GOOD WORKS ENCORE
Sound therapists aim to ease stress and help bodies heal JORDAN BRADLEY
any of us may be unaware that during the past year of living through the Covid-19 pandemic we have all been employing sound therapy to keep us sane and healthy. When you call a friend or family member, you’re using sound therapy, says sound therapist Julie Chase, president of Wind Willow Consortium. “When you talk or hum and put your hand on your upper chest or diaphragm, you feel the vibration and naturally relax,” Chase explains. “Tuning-fork vibration uses a calibrated frequency that also brings about 28 | ENCORE APRIL 2021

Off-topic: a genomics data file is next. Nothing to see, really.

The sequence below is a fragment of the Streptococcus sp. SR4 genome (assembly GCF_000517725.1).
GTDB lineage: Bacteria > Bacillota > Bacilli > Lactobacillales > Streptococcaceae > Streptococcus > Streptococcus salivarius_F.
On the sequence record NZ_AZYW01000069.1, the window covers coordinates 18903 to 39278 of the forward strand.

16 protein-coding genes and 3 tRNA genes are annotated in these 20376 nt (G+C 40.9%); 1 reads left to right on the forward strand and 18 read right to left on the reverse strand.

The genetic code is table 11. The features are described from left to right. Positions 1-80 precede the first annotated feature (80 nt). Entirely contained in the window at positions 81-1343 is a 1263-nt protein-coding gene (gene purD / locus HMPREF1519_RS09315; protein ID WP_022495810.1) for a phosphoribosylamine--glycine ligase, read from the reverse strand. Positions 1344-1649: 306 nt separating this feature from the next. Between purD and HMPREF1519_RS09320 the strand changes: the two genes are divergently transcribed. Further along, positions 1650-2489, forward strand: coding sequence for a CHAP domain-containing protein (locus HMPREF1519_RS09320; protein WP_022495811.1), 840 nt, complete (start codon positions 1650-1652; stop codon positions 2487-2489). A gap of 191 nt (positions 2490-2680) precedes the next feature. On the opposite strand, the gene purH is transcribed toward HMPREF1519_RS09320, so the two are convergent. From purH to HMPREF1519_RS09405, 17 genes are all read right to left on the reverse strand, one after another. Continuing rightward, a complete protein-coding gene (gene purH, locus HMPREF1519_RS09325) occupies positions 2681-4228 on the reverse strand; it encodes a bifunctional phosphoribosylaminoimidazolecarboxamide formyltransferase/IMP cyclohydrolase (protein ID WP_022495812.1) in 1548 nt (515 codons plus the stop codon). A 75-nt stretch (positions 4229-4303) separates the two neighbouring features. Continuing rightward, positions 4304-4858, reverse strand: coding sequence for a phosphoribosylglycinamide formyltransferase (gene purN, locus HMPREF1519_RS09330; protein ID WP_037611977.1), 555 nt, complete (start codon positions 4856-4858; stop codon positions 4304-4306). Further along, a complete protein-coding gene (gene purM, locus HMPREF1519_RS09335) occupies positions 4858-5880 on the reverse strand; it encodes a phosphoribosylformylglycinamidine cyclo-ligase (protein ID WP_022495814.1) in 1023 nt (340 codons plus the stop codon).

stress relief in a much deeper way, but what people don't realize is that their voice, like tuning forks, can elicit a relaxation response to stress-compromised individuals, even over the phone. Their voice becomes the instrument. That's why virtual sound therapy works.” While many people are aware of the positive impacts of music therapy, sound therapy is a newer practice in this country. Using instruments like Tibetan singing bowls, medical-grade tuning forks, gongs and RAV Vast drums, a sound therapist plays tones
with the intention of slowing down a client’s brainwaves to create calm in the mind, encourage stress reduction and facilitate healing within the body. Chase, who teaches sound therapy and certifies sound therapists, founded Wind Willow Consortium with five of her former students in late 2018. The purpose of the nonprofit organization is to create opportunities for sound therapists to spread the word about their practices through workshops, events and other educational happenings.